Author(s)Shank, Kari A.
KeywordsPhysical Activity Program
Students with Disabilities
Cognition and Perception
Disability and Equity in Education
Health and Physical Education
Social and Behavioral Sciences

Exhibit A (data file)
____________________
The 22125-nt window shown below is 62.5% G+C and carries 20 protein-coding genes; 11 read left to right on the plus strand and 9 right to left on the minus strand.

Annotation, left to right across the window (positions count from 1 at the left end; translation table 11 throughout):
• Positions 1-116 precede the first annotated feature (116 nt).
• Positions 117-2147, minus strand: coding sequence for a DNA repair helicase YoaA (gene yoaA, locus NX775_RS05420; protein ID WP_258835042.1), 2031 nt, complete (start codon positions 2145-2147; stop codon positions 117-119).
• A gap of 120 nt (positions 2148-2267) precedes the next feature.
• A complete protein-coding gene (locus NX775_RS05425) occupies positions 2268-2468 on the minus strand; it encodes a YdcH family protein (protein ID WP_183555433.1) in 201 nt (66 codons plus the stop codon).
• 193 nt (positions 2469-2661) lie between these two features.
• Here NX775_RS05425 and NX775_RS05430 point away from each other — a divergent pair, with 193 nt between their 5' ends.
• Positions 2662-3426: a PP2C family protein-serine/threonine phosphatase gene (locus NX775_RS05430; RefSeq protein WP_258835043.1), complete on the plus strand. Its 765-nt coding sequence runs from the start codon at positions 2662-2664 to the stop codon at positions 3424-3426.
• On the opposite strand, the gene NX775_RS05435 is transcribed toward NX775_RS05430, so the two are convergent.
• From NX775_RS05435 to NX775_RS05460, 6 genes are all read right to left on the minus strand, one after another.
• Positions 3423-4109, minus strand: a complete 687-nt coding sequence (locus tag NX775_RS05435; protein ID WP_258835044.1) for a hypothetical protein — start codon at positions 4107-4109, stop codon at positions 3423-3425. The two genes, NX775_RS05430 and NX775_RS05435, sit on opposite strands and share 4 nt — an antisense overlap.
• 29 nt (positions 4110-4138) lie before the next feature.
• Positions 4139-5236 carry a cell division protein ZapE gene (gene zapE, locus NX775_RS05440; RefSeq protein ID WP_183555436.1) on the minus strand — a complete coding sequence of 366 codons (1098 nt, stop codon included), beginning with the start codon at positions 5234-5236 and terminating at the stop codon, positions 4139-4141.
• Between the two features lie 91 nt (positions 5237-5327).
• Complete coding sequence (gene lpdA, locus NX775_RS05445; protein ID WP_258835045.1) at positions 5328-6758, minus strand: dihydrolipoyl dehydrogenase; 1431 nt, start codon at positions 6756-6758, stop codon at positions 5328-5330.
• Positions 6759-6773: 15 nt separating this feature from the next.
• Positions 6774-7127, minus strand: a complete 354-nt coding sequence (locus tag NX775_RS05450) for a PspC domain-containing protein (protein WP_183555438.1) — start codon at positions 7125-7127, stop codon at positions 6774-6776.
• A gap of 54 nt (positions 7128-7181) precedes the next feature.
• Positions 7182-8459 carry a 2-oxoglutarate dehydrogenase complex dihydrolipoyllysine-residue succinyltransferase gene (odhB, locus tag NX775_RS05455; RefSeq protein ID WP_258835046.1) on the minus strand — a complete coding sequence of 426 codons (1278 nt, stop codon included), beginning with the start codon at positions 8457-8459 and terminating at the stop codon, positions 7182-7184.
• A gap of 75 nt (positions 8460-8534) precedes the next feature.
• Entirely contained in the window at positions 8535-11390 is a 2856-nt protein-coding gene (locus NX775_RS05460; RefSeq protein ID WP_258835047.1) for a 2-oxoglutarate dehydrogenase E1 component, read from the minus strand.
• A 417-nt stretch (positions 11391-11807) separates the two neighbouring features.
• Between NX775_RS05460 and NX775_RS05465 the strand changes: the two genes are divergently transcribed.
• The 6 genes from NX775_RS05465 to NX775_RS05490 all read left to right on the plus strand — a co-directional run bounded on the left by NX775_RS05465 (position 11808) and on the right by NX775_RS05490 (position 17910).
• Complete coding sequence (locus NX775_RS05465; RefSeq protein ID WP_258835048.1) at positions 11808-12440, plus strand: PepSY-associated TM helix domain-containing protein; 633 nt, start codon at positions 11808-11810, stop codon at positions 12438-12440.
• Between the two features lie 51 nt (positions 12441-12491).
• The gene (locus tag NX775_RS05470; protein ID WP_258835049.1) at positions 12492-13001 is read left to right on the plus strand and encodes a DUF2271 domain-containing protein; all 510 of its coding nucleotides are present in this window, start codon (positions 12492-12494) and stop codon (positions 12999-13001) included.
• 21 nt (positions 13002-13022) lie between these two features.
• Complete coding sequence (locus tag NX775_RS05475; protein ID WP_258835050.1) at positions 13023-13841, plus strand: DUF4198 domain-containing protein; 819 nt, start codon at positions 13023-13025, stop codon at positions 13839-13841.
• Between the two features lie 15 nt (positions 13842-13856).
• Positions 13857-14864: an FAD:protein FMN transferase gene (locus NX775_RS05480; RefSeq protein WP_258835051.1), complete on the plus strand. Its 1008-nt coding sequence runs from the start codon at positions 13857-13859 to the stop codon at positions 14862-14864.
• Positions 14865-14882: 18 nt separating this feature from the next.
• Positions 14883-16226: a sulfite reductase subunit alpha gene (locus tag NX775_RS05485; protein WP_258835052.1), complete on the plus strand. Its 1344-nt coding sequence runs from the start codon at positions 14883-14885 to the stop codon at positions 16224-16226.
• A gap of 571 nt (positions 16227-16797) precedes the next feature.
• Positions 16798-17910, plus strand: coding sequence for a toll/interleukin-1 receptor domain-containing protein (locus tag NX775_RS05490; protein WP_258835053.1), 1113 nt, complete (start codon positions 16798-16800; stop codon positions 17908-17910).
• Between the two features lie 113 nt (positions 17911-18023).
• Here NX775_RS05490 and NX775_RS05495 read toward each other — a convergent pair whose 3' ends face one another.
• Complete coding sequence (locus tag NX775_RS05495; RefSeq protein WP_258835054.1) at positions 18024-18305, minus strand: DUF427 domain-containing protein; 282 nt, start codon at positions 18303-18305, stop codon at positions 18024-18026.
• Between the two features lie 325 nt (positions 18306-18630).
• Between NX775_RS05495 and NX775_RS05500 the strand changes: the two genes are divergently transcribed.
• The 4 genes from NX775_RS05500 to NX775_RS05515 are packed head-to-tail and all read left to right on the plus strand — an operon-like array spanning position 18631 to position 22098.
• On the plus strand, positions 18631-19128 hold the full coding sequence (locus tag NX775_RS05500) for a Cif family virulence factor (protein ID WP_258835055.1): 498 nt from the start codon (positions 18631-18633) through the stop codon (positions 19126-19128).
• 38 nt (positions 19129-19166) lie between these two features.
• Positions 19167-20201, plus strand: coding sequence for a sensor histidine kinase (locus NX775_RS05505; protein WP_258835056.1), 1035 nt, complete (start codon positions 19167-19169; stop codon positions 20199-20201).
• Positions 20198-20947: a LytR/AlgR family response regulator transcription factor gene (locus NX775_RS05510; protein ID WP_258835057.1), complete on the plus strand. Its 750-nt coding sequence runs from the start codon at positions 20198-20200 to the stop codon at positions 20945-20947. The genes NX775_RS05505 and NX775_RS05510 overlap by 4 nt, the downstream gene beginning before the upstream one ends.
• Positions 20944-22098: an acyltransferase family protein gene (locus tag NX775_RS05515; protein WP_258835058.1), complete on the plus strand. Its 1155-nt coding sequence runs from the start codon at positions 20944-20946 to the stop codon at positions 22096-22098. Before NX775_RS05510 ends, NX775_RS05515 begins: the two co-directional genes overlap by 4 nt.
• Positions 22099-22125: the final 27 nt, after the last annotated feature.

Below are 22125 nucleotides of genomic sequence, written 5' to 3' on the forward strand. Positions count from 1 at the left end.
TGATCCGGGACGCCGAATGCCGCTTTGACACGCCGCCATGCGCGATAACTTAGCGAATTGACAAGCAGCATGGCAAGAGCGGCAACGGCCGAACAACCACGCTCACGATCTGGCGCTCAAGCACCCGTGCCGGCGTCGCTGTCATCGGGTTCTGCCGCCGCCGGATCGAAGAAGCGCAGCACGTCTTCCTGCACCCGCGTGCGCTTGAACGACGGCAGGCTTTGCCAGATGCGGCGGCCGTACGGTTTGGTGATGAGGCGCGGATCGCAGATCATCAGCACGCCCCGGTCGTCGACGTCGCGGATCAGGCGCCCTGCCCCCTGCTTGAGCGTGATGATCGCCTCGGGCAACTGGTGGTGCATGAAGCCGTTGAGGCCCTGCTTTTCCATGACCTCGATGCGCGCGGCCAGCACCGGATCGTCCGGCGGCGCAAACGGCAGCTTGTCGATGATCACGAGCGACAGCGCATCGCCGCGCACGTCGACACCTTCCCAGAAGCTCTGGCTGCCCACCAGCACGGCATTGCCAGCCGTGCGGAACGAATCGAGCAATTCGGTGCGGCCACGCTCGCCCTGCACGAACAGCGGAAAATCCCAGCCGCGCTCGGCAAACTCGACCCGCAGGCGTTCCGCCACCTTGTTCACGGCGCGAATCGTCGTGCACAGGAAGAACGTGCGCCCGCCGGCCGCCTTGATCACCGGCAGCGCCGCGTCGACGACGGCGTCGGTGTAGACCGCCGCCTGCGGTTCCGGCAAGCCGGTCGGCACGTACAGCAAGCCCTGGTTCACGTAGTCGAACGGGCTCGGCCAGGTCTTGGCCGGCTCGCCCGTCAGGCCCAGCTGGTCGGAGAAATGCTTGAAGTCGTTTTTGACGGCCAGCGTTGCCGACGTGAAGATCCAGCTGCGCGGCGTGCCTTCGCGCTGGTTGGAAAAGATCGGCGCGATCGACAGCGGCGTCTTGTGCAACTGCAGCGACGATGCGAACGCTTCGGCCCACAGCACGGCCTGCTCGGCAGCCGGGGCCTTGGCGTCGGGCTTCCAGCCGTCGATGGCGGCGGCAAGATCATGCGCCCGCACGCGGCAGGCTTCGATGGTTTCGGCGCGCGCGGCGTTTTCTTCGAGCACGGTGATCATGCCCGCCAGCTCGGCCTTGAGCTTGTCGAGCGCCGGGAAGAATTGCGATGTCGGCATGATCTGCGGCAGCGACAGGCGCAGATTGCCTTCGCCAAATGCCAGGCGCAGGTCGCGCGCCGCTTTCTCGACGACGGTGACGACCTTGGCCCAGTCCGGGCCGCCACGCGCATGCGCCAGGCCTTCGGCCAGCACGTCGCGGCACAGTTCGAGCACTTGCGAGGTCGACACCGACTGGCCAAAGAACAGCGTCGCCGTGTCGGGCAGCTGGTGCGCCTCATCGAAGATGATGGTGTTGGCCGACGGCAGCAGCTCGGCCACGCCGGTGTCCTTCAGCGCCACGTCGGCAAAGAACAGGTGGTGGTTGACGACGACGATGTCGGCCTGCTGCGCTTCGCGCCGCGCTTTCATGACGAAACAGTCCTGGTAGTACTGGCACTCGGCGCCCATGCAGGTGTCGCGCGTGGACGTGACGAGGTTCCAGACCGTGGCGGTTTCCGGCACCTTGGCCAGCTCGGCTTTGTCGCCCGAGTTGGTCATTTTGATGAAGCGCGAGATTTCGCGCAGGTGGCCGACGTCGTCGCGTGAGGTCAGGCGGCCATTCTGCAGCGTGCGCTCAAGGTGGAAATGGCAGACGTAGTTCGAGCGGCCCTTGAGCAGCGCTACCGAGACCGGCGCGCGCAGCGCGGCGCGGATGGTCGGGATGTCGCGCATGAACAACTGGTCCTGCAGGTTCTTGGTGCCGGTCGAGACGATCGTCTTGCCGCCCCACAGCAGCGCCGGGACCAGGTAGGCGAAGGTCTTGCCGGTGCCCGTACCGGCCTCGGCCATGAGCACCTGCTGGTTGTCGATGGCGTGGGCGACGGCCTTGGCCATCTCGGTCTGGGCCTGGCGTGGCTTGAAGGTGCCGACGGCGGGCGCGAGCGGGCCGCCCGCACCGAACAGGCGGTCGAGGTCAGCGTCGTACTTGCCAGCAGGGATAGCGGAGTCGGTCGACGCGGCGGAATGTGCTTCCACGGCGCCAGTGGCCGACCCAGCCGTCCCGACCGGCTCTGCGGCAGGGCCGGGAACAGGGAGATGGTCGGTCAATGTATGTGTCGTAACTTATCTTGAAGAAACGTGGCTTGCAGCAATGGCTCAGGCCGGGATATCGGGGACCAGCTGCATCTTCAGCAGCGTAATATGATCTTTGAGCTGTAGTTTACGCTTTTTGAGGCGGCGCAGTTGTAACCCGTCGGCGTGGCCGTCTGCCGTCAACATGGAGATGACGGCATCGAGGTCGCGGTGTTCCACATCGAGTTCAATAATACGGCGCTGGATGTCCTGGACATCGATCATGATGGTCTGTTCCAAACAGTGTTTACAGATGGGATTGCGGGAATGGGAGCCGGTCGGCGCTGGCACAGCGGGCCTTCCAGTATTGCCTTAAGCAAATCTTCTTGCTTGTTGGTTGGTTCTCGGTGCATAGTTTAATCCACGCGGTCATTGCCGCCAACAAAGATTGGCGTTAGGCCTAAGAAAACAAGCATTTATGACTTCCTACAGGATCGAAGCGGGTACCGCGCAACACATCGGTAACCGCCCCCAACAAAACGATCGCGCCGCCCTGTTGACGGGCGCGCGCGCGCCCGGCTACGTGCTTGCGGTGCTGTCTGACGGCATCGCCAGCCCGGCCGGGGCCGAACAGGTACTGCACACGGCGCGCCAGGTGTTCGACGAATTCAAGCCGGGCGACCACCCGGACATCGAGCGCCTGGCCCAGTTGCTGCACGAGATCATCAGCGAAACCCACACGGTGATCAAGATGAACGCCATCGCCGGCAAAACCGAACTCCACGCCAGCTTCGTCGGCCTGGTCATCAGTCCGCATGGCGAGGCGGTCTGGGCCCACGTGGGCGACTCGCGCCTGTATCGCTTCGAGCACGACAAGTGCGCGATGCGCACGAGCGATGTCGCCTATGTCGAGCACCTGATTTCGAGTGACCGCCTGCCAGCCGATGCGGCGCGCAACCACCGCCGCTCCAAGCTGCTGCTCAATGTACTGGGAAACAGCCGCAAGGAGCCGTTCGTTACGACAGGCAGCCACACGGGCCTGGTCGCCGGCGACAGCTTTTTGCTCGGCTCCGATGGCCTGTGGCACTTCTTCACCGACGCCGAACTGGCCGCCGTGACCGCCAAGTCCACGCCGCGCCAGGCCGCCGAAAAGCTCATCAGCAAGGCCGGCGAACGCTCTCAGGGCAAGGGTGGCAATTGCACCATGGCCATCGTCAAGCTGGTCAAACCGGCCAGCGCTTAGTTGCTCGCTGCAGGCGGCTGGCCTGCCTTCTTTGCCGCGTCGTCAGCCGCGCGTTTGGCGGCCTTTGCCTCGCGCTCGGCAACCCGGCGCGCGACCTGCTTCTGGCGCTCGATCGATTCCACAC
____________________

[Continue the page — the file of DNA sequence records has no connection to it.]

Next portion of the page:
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AbstractThe purpose of this study is to (a) identify potential benefits for the students with disabilities taking part in a physical activity program with same-age typical peers on Otterbein University’s campus, and (b) to determine if the program impacts the students with disabilities empowerment. The main question we are seeking is: “How does physical activity with college-age peers affect students with disabilities empowerment on their daily life and living?” Best of Both Worlds (BOBW) is a transition program from high school to employment in the Westerville community for college age students, who are cognitively impaired. The program provides the BOBW students with same-age Otterbein University buddies who encourage the students to use developmentally appropriate daily social skills and become more independent by offering living skills, as well as equipment and a facility in which to exercise. This research focused on the Empowerment theory and how the students’ attitudes change over the course of the semester. Empowerment theory focused on the process of increasing personal power in order to enable individuals, families and communities to improve their situation of feeling like they have a lack of power in their life (Hough, Paisley, 2008). Providing the BOBW students the opportunity of participation and involvement with same-age peers, the program hopes to give a sense of empowerment to BOBW students to make their own decisions and learn for themselves so they don’t feel a lack of power in their lives. Findings from the study determined that the empowerment of the students with disabilities was impacted while participating in Best of Both Worlds physical activity program. In general, the students of the BOBW program had a positive impact on empowerment throughout the semester.